The National Association of Theatre Owners (NATO) is sounding the alarm over a recent deal between Netflix and iPic, in which the luxury-theater chain will screen 10 movies simultaneously with their release on the streaming service.
The lobbying organization represents the country’s theater chains and has been a staunch defender of traditional release windows that keep films exclusively on screens for roughly 90 days before they debut on home entertainment platforms. In a statement, NATO chief John Fithian warned that while iPic was free to make its own decisions, “We all should tread lightly and be mindful that over the years, the film industry’s success is a direct result of a highly successful collaboration between film makers, distributors and exhibitors.”
Netflix has a different model than most major studios. It is primarily interested in releasing its films online and is willing to forgo a theatrical release. The pact with iPic gives the company a theatrical foothold on 15 U.S. locations. That will be particularly important for Netflix films that need some kind of theatrical run to qualify for awards. IPic will release the war thriller “The Siege of Jadotville,” starring Jamie Dornan (“Fifty Shades of Grey”), on Oct. 7. That will be followed by Christopher Guest’s mockumentary “Mascots” on Oct. 13. This summer, iPic first tested showings of Netflix’s “The Little Prince.”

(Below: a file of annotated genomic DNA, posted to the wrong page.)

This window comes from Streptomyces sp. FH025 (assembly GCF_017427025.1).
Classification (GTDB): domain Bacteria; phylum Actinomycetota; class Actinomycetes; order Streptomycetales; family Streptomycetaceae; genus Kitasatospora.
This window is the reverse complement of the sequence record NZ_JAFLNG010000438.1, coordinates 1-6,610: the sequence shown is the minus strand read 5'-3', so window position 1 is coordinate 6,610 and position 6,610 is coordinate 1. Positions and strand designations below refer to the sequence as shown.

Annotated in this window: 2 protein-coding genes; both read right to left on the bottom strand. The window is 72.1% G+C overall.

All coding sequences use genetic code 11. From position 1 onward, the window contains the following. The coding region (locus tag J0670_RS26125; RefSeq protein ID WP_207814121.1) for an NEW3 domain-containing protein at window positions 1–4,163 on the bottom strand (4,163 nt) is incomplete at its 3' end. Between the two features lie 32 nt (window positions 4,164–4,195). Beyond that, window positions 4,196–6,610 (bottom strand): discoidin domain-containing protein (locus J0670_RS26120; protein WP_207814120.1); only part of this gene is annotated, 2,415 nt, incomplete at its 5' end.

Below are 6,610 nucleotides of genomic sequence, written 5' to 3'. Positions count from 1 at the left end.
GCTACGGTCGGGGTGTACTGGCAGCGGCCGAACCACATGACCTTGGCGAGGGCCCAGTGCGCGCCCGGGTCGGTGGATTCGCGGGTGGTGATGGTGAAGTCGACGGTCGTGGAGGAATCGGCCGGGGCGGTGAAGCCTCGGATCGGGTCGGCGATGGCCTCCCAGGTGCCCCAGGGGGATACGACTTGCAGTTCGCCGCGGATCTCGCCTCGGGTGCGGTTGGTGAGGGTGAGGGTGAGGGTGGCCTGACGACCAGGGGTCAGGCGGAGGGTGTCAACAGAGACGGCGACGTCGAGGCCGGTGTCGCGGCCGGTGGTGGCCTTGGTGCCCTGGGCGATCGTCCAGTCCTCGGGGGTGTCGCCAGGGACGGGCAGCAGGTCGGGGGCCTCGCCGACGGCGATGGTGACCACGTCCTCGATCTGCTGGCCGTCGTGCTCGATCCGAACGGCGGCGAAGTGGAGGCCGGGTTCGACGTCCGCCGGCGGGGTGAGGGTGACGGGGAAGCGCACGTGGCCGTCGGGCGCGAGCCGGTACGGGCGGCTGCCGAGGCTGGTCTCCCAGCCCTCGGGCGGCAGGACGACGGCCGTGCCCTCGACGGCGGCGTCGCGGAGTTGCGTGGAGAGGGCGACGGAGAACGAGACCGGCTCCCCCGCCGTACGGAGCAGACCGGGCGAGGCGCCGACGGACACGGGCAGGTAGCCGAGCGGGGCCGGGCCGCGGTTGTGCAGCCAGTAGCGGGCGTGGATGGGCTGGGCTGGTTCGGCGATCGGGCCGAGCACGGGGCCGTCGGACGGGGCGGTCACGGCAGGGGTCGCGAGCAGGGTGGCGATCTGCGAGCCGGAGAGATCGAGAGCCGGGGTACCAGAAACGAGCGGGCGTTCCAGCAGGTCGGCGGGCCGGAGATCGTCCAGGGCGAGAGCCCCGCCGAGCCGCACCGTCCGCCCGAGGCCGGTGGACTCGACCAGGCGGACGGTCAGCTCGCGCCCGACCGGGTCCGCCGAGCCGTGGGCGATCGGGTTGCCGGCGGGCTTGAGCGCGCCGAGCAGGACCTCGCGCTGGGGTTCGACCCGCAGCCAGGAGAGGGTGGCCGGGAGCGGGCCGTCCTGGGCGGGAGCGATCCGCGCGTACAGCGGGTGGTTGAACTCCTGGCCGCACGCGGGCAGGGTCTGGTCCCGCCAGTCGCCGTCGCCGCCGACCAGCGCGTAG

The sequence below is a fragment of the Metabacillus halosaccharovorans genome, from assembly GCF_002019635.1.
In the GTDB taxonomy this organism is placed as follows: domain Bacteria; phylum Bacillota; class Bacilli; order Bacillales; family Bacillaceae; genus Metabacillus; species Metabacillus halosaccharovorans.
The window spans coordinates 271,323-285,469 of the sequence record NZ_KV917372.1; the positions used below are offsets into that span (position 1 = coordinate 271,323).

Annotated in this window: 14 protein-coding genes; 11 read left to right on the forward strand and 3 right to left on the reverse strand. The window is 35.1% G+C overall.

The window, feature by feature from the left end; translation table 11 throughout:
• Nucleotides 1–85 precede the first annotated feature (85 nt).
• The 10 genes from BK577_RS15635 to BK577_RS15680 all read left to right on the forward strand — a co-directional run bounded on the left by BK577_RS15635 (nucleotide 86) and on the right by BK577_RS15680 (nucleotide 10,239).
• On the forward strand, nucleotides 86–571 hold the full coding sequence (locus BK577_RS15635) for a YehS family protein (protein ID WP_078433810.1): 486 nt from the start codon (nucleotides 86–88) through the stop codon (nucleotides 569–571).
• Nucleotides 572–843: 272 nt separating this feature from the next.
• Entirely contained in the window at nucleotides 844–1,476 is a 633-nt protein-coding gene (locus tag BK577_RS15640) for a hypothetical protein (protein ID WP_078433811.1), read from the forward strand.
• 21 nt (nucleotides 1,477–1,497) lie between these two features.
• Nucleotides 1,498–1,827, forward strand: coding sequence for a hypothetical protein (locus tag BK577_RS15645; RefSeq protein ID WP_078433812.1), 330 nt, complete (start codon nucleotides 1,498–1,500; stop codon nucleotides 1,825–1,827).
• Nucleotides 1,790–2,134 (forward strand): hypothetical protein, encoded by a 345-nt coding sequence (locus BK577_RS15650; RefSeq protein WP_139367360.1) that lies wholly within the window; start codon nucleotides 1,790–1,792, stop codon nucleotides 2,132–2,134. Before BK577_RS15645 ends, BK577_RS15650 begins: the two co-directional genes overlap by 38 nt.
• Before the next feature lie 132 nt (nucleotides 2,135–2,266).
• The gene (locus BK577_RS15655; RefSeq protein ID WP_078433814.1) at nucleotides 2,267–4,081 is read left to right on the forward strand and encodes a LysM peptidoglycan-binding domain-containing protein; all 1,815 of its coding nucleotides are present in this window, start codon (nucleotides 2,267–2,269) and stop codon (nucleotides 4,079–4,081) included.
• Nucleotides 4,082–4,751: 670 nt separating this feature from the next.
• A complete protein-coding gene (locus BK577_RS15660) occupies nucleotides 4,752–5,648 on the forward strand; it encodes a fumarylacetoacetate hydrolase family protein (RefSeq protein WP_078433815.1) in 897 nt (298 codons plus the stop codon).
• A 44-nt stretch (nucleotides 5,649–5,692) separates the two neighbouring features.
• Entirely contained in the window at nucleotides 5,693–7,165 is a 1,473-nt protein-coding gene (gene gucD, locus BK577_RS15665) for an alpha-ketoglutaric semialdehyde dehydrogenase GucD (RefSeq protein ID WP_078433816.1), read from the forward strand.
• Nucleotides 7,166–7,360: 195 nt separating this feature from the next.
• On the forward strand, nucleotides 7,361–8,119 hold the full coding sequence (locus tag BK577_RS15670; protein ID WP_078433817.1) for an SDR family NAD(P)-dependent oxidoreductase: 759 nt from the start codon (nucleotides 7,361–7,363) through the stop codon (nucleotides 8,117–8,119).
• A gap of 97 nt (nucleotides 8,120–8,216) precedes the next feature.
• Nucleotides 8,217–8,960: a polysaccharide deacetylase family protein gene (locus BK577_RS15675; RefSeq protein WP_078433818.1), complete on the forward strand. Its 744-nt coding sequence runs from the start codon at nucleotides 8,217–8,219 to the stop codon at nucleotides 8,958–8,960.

Fithian goes on to note that theatrical distributors such as Roadside Attractions have flirted with day-and-date releases on films such as “Arbitrage” and “Margin Call,” only to move away from the model when they determined that there was more value to releasing a film exclusively in theaters.
“Simultaneous release, in practice, has reduced both theatrical and home revenues when it has been tried,” Fithian said in a statement. “Just as Netflix and its customers put a value on exclusivity, theater owners and their customers do too.”
Fithian and NATO have been on the defensive over windowing in recent weeks. Last month, he reproached Fox CEO James Murdoch for suggesting that theater owners were being inflexible about the length of time between a theatrical debut and its home entertainment premiere. He noted that exhibitors and studios, including Fox, have worked together on altering release patterns. The organization and its members have also had to contend with Screening Room, a startup backed by Facebook guru Sean Parker and entrepreneur Prem Akkaraju, that wants to release major studio films in the home on the same day they open across the country.